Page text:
Semin Neurol 2015; 35(01): 029-041
DOI: 10.1055/s-0035-1544243
Thieme Medical Publishers 333 Seventh Avenue, New York, NY 10001, USA.

Diagnosis and Management of Acute Concussion

Meeryo C. Choe
1  Division of Pediatric Neurology, David Geffen School of Medicine at UCLA, Mattel Children's Hospital UCLA, Los Angeles, California
,
Christopher C. Giza
2  Division of Pediatric Neurology and Department of Neurosurgery, UCLA Brain Injury Research Center, David Geffen School of Medicine at UCLA, Los Angeles, California
› Author Affiliations
Further Information

Address for correspondence

Meeryo C. Choe, MD
Division of Pediatric Neurology
David Geffen School of Medicine at UCLA
Mattel Children's Hospital
UCLA, 22-474 MDCC, 10833 LeConte Avenue
Los Angeles, CA 90095-1752

Publication History

Publication Date:
25 February 2015 (online)

 

Abstract

Mild traumatic brain injury (mTBI), or concussion, constitutes a significant percentage of the millions of TBIs sustained in the United States each year. Symptoms are typically short-lived, and may correlate to physiologic changes in the acute period after injury. There are many available tools that can be utilized on the sideline as well as in the clinical setting for assessment and diagnosis of concussion. It is important to use validated tests in conjunction with a thorough history and physical examination. Neurocognitive testing may be helpful in the subacute period. Management should begin with removal from risk if a concussion is suspected, and once diagnosis is made, education and reassurance should be provided. Once symptoms have resolved, a graded return-to-play protocol can be implemented with close supervision and observation for return of symptoms. Management should be tailored to the individual, and if symptoms are prolonged, further diagnostic evaluation may be necessary.


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Traumatic brain injury (TBI), a major cause of death and life-long disability, is a significant growing health problem. Approximately 75 to 80% of TBIs are mild in severity, resulting from closed head injury, sometimes referred to as concussion, and is especially prevalent in sports and among military personnel.[1] [2] Between 1.6 and 3.8 million sport-related concussions are diagnosed each year, and recent studies have projected that 15 to 30% of those deployed in the conflicts in Afghanistan and Iraq (Operation Enduring Freedom/Operation Iraqi Freedom [OEF/OIF]) have sustained injuries to the head and neck region.[3] [4] [5] [6] The majority of TBI occurs in males 15 to 24 years of age, reflecting those populations in which risk for injury is high.[1] Mild TBI (mTBI) accounts for over one million emergency room visits, with 40% of individuals suffering from long-term disability, thus making it a significant public health issue.[7] [8] The Centers for Disease Control estimates that 5.3 million Americans are living with TBI-related disability.[9] Most patients recover completely from their mTBI, but up to 30% may continue to suffer symptoms long term with somatic, cognitive, and emotional issues including headaches, dizziness, memory difficulties, mood disorders, and anxiety.[10] [11]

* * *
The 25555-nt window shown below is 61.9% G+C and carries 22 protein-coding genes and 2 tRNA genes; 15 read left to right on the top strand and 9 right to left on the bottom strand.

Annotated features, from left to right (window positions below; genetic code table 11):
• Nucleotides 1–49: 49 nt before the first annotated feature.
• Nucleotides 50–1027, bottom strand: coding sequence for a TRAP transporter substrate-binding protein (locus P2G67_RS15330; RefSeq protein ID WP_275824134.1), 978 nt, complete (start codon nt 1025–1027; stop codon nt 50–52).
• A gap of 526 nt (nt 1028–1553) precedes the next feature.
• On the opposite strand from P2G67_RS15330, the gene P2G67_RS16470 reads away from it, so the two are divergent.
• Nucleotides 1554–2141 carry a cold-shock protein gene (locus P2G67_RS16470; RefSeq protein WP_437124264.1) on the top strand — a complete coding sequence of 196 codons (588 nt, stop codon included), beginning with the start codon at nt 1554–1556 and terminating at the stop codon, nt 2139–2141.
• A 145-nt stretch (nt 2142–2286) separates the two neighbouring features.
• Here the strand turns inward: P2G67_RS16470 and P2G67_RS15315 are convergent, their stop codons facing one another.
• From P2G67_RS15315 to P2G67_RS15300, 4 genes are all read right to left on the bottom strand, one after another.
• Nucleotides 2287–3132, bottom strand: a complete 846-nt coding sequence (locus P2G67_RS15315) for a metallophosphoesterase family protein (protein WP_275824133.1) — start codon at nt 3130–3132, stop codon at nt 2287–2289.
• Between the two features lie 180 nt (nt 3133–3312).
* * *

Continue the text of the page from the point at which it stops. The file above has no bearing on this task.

Traumatic brain injury is defined as “an injury to the head as a result of blunt trauma or acceleration or deceleration forces that result in one or more of the following conditions: any period of observed or self-reported: transient confusion, disorientation, or impaired consciousness; dysfunction of memory around the time of injury; or loss of consciousness lasting less than 30 minutes.”[12] Traumatic brain injury severity is based primarily on the duration of loss of consciousness, duration of posttraumatic amnesia, and the Glasgow Coma Scale (GCS) score at time of evaluation. Mild TBI is characterized by a GCS of 13 to 15, with loss of consciousness (LOC) less than 30 minutes and duration of posttraumatic amnesia less than 24 hours.[13] The incidence of mTBIs presenting to EDs has significantly increased, indicating the importance of understanding the diagnosis and management of this important growing problem.[14] [15] mTBI and concussion are overlapping terms that describe TBI on the less severe end of the spectrum. Concussion, as defined by the 4th International Conference on Concussion in Sport in 2012, “is a brain injury and is defined as a complex pathophysiological process affecting the brain, induced by biomechanical forces.” The injury may result from a direct blow, or may be “an 'impulsive' force transmitted to the head. Concussion typically results in the rapid onset of short-lived impairment of neurological function that resolves spontaneously…may result in neuropathological changes…and results in a graded set of clinical symptoms that may or may not involve loss of consciousness.” This definition also states that “no abnormality is seen on standard structural neuroimaging studies,” and “in some cases symptoms may be prolonged.”[16] For the purpose of this review, we will use the terms “mild TBI” and “concussion” interchangeably. However, there are some who consider these two terms to be different, showing that in children, better outcome is correlated with the term “concussion.”[17]